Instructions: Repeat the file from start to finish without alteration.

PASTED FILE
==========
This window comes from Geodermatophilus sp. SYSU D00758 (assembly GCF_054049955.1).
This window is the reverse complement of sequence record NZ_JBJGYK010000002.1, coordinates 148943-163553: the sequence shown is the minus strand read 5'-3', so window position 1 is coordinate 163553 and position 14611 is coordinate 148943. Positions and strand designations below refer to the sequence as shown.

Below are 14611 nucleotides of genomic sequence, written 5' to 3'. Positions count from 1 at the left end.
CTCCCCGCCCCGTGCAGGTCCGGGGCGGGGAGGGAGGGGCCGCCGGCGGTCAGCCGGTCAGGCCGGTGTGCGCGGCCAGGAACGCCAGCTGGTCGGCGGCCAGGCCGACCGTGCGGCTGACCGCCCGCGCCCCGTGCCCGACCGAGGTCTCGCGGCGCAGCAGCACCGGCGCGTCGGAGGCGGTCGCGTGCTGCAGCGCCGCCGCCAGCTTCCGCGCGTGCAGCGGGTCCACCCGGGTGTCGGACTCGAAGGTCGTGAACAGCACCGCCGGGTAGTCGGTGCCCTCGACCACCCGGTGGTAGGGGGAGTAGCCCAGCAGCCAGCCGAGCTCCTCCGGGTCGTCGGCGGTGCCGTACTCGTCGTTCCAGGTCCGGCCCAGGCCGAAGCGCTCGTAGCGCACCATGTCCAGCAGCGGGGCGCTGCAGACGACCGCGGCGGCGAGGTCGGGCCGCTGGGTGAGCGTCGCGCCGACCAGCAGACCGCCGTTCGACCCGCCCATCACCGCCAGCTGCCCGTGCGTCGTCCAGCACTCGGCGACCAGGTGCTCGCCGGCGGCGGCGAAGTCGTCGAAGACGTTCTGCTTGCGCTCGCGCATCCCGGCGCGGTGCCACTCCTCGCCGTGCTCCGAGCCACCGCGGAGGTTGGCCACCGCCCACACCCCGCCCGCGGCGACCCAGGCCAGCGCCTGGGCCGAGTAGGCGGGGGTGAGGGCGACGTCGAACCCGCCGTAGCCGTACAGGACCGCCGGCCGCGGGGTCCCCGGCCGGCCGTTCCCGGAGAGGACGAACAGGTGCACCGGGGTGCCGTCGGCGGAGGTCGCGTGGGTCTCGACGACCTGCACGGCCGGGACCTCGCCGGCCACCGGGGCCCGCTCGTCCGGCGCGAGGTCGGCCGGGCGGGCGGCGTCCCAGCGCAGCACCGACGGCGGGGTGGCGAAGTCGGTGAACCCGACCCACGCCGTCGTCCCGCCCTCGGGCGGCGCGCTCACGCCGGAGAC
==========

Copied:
This window comes from Geodermatophilus sp. SYSU D00758 (assembly GCF_054049955.1).
This window is the reverse complement of sequence record NZ_JBJGYK010000002.1, coordinates 148943-163553: the sequence shown is the minus strand read 5'-3', so window position 1 is coordinate 163553 and position 14611 is coordinate 148943. Positions and strand designations below refer to the sequence as shown.

Below are 14611 nucleotides of genomic sequence, written 5' to 3'. Positions count from 1 at the left end.
CTCCCCGCCCCGTGCAGGTCCGGGGCGGGGAGGGAGGGGCCGCCGGCGGTCAGCCGGTCAGGCCGGTGTGCGCGGCCAGGAACGCCAGCTGGTCGGCGGCCAGGCCGACCGTGCGGCTGACCGCCCGCGCCCCGTGCCCGACCGAGGTCTCGCGGCGCAGCAGCACCGGCGCGTCGGAGGCGGTCGCGTGCTGCAGCGCCGCCGCCAGCTTCCGCGCGTGCAGCGGGTCCACCCGGGTGTCGGACTCGAAGGTCGTGAACAGCACCGCCGGGTAGTCGGTGCCCTCGACCACCCGGTGGTAGGGGGAGTAGCCCAGCAGCCAGCCGAGCTCCTCCGGGTCGTCGGCGGTGCCGTACTCGTCGTTCCAGGTCCGGCCCAGGCCGAAGCGCTCGTAGCGCACCATGTCCAGCAGCGGGGCGCTGCAGACGACCGCGGCGGCGAGGTCGGGCCGCTGGGTGAGCGTCGCGCCGACCAGCAGACCGCCGTTCGACCCGCCCATCACCGCCAGCTGCCCGTGCGTCGTCCAGCACTCGGCGACCAGGTGCTCGCCGGCGGCGGCGAAGTCGTCGAAGACGTTCTGCTTGCGCTCGCGCATCCCGGCGCGGTGCCACTCCTCGCCGTGCTCCGAGCCACCGCGGAGGTTGGCCACCGCCCACACCCCGCCCGCGGCGACCCAGGCCAGCGCCTGGGCCGAGTAGGCGGGGGTGAGGGCGACGTCGAACCCGCCGTAGCCGTACAGGACCGCCGGCCGCGGGGTCCCCGGCCGGCCGTTCCCGGAGAGGACGAACAGGTGCACCGGGGTGCCGTCGGCGGAGGTCGCGTGGGTCTCGACGACCTGCACGGCCGGGACCTCGCCGGCCACCGGGGCCCGCTCGTCCGGCGCGAGGTCGGCCGGGCGGGCGGCGTCCCAGCGCAGCACCGACGGCGGGGTGGCGAAGTCGGTGAACCCGACCCACGCCGTCGTCCCGCCCTCGGGCGGCGCGCTCACGCCGGAGAC